Thursday, December 17, 2020


Deacon Jerry Franzen    Cathedral – DECEMBER 13, 2020

Isaiah 61:1-2a, 10-11; 1 Thess 5:16-20; John 1:6-8, 19-28

“Praised Be Jesus Christ! Good Morning.
It’s Gaudete Sunday; “Gaudete” is Latin for “Rejoice!”
May you have a day filled with joy!

A preacher was trying to aid some seminary students to
improve their preaching by helping them to match
their facial expressions to the topic of their preaching.
He told them to have a bright smile on their face,
or at least a pleasant expression, when preaching about heaven.
They could just have their normal facial expression,
if they were preaching about hell.
The idea was that it seems that most people
usually have less than joyful expressions on their faces.
It may be hard to tell these days with the masks.

I once wrote a short article for the Messenger
about the Mustard Seed Community,
our diocesan charismatic prayer group.
I mentioned that we had monthly prayer meetings then
at St. Joseph Heights.
My directions to get to the meeting went something like this:

Take the entrance to Notre Dame Academy off Dixie Hwy.
Follow the road to the big parking lot;
take a parking space at the west end of the lot
and follow the people with a joyjul expression on their face.
Charismatic people are people who are filled with the Holy Spirit
and that makes them joyful in the Lord,
who came to earth as one of us for our salvation.
Unfortunately you are all wearing masks so it is difficult for me
to assess your expression.
Hopefully you see mine as at least hopeful.
because I will be preaching about heaven in a roundabout way.


Christmas is getting closer.
Presents to get and to give. Joy Joy Joy.
Parties and family gatherings. Joy Joy Joy.
Carols to sing and favorite movies to watch. Joy Joy Joy.
We should all have that joyous look on our faces,
but our masks can hide the joyful expressions, if there are any.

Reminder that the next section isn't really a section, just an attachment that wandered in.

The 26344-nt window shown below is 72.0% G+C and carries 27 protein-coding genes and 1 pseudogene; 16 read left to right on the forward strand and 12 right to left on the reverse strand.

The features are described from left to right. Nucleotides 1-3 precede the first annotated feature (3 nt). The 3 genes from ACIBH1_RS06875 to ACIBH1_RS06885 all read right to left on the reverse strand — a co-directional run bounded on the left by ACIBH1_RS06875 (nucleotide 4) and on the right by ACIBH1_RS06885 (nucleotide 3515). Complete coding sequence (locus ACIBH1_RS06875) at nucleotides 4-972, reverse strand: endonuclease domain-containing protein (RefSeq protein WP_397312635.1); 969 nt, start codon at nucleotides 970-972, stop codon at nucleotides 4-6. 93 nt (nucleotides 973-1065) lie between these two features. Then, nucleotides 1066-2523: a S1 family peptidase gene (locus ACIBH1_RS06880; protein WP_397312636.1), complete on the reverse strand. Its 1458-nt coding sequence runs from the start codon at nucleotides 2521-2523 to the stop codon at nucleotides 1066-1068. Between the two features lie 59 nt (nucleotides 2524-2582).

For some of us the pandemic has dampened the joy
normally associated with our preparations for Christmas.
The joy of the anticipation of gatherings to share Christmas
has been curtailed; large gatherings are off limits.

But we just heard Isaiah say, “I rejoice heartily in the Lord.
In my God is the joy of my soul.”
Some would say, “Rejoice? What joy?”
When we hear St. Paul say, “Rejoice always.”
in his letter to the Thessalonians
some might say, “Always? Why, I can’t even get started.”
I get it; I am tired of always trying to remember to bring a mask,
let alone tired of wearing a mask.
It is a shame that we cannot get together to share Christmas
in various groups.

I am tired of the disappointment of looking out at you
and seeing so many empty places in the pews.
I am embarrassed somewhat by the fact that I am here and
there are so many people who want to be with us
but can’t because of the danger of COVID-19.
I am tired of not being able to sing at Mass.
To many people this hardly seems like Gaudete Sunday.


Let’s go back and look at more of that sentence from Isaiah:
“I rejoice heartily in the Lord,
In my God is the joy of my soul;
For he has clothed me with the robe of salvation,
And wrapped me with the mantle of justice….”
Isaiah was preaching the joy that God will send a Savior,
He will be that robe of salvation for all people.
Maybe this reading was assigned to this Sunday to remind us